The Medium is the Message
I’m finally reading Marshall McLuhan’s Understanding Media: The Extensions of Man, a book I have had my shelves for just over two years. As a friend of mine put it, “I just order books and then they sit until it’s their turn. You have to be in the right kind of mood for a given book when you pick it up…” Yeah, that’s me too.
Anyway, McLuhan’s book is a much lauded classic, published in 1964. So far, it is a hard book to describe. I’m only a few chapters in. But I can say it is dense in ideas. Reading it is like eating rich ice cream. You can only have so much of it in one sitting.
And it stays with you. I find myself thinking about what I read long after I’ve read it. McLuhan’s ideas give you a new perceptual filter, a different way to consider the world around you.
Ostensibly, the book is about media -- though McLuhan’s use of the term media is expansive. Media includes, of course, TV, radio, etc. But he also includes things like electric light.
In McLuhan’s eyes, electric light is a medium. We can use electric light for night surgery or night baseball, it doesn’t matter. These things are the “content” of electric light, but it is more important to recognize electric light as a medium, a medium without a message, but a medium nonetheless. And therefore it should be seen as part of our media landscape, just as TV, radio, etc., which shapes all us in all kinds of ways.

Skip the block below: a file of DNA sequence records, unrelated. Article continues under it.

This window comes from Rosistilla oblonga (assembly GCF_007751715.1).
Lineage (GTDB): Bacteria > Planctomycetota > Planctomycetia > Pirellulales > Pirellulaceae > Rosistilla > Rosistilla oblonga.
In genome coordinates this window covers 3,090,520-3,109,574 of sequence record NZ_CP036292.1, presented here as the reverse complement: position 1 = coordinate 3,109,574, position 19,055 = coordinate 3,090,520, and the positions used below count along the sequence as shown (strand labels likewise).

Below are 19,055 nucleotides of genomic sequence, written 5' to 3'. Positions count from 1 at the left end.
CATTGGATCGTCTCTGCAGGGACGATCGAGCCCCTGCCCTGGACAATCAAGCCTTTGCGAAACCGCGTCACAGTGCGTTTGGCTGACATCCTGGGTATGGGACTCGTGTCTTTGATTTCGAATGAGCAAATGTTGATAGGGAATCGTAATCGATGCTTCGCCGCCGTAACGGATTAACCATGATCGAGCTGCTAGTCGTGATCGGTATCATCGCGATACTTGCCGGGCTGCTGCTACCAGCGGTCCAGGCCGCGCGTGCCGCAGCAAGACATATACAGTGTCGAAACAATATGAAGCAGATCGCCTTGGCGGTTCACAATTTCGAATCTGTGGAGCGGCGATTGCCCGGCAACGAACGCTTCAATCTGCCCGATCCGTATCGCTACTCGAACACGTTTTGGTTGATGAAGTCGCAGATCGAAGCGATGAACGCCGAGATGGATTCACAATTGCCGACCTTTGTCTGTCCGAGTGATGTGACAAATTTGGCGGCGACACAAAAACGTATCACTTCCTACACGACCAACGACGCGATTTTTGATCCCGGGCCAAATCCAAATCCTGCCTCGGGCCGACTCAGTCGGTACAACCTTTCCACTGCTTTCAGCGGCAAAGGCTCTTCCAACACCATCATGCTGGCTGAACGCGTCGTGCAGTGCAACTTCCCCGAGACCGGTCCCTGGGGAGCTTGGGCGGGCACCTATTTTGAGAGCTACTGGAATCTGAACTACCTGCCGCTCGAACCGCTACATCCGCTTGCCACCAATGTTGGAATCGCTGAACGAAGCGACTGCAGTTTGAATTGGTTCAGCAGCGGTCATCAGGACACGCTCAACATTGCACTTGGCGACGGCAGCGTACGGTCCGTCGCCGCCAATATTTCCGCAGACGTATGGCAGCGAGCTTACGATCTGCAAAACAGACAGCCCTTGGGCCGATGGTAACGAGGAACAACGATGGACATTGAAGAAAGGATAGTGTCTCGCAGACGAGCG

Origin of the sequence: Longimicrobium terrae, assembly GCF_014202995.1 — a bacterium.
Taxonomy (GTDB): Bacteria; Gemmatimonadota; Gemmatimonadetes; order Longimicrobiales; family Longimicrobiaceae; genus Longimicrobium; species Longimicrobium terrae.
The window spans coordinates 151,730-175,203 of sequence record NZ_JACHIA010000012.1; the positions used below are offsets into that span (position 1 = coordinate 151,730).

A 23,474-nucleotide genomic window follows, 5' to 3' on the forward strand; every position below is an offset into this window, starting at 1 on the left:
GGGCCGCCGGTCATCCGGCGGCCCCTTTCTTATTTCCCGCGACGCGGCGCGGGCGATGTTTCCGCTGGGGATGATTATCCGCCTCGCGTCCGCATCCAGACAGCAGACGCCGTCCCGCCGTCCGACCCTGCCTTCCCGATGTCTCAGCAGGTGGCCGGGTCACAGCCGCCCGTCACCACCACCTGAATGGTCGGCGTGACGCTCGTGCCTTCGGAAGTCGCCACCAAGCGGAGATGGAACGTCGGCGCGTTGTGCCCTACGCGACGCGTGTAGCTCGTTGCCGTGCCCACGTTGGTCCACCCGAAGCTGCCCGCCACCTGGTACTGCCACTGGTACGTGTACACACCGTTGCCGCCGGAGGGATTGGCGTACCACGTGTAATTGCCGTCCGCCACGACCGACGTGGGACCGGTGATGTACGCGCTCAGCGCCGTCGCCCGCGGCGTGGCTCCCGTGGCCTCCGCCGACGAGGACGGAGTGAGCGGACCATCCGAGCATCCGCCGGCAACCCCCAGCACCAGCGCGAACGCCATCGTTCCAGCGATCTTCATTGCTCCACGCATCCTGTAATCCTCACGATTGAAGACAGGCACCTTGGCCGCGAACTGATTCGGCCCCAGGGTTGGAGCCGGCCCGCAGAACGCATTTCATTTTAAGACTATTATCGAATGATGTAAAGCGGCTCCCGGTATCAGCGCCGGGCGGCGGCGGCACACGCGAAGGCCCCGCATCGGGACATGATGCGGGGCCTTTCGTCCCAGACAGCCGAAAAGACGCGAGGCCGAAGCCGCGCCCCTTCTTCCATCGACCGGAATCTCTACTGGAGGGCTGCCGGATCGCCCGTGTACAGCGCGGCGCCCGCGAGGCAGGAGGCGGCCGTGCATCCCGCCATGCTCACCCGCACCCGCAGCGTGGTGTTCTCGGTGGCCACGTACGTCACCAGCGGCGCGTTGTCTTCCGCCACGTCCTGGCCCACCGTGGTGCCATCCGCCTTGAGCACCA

In one of his more cryptic passages, McLuhan writes how GE thinks it's in the lightbulb business (remember this is c. 1964) but “it has not yet discovered that, quite as much as AT&T, it is in the business of moving information.” Ponder that.
The opening chapter covers his oft-quoted aphorism, “the medium is the message.” I love this aphorism because, as with the best of aphorisms, it is open to a variety of interpretations and uses.
What does it mean?
Well, one thing it means is that the medium “shapes and controls the scale and form of human association and action.” In other words, the medium itself has a great deal of influence on the kinds of messages we can create and on how we interact with each other.
To understand this, Neil Postman (a student of McLuhan’s) used the analogy of smoke signals. Such a medium limits what you can say. It’s hard to talk about the nature of existence, for example. Smoke signals can communicate simple ideas, but it makes philosophy impossible.
Or consider Twitter. By its very structure, Twitter encourages certain kinds of messages and associations, and eliminates others. Similarly, users on Youtube, bound by a different set of constraints, create different messages and have different associations.